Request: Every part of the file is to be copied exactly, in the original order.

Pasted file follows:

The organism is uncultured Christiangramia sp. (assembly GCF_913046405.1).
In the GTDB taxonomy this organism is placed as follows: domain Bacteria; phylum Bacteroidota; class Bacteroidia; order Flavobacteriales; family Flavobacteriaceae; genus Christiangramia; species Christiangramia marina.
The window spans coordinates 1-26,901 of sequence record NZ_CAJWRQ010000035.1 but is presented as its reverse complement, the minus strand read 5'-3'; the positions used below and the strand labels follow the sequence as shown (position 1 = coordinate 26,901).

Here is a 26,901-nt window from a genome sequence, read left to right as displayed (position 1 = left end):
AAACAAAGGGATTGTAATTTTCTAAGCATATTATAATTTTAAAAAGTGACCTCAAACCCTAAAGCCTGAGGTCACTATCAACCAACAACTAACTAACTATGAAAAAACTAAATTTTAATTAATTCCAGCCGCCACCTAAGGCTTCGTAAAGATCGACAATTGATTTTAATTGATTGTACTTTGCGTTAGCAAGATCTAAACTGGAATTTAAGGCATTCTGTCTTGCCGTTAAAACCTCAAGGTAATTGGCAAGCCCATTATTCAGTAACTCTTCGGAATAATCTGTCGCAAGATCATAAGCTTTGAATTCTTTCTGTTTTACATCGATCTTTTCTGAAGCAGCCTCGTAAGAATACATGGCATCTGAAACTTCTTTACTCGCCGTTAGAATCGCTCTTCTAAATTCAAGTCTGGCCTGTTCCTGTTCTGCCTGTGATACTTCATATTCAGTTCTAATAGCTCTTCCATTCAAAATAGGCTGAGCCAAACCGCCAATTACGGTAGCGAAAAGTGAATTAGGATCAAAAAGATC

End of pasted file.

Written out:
The organism is uncultured Christiangramia sp. (assembly GCF_913046405.1).
In the GTDB taxonomy this organism is placed as follows: domain Bacteria; phylum Bacteroidota; class Bacteroidia; order Flavobacteriales; family Flavobacteriaceae; genus Christiangramia; species Christiangramia marina.
The window spans coordinates 1-26,901 of sequence record NZ_CAJWRQ010000035.1 but is presented as its reverse complement, the minus strand read 5'-3'; the positions used below and the strand labels follow the sequence as shown (position 1 = coordinate 26,901).

Here is a 26,901-nt window from a genome sequence, read left to right as displayed (position 1 = left end):
AAACAAAGGGATTGTAATTTTCTAAGCATATTATAATTTTAAAAAGTGACCTCAAACCCTAAAGCCTGAGGTCACTATCAACCAACAACTAACTAACTATGAAAAAACTAAATTTTAATTAATTCCAGCCGCCACCTAAGGCTTCGTAAAGATCGACAATTGATTTTAATTGATTGTACTTTGCGTTAGCAAGATCTAAACTGGAATTTAAGGCATTCTGTCTTGCCGTTAAAACCTCAAGGTAATTGGCAAGCCCATTATTCAGTAACTCTTCGGAATAATCTGTCGCAAGATCATAAGCTTTGAATTCTTTCTGTTTTACATCGATCTTTTCTGAAGCAGCCTCGTAAGAATACATGGCATCTGAAACTTCTTTACTCGCCGTTAGAATCGCTCTTCTAAATTCAAGTCTGGCCTGTTCCTGTTCTGCCTGTGATACTTCATATTCAGTTCTAATAGCTCTTCCATTCAAAATAGGCTGAGCCAAACCGCCAATTACGGTAGCGAAAAGTGAATTAGGATCAAAAAGATC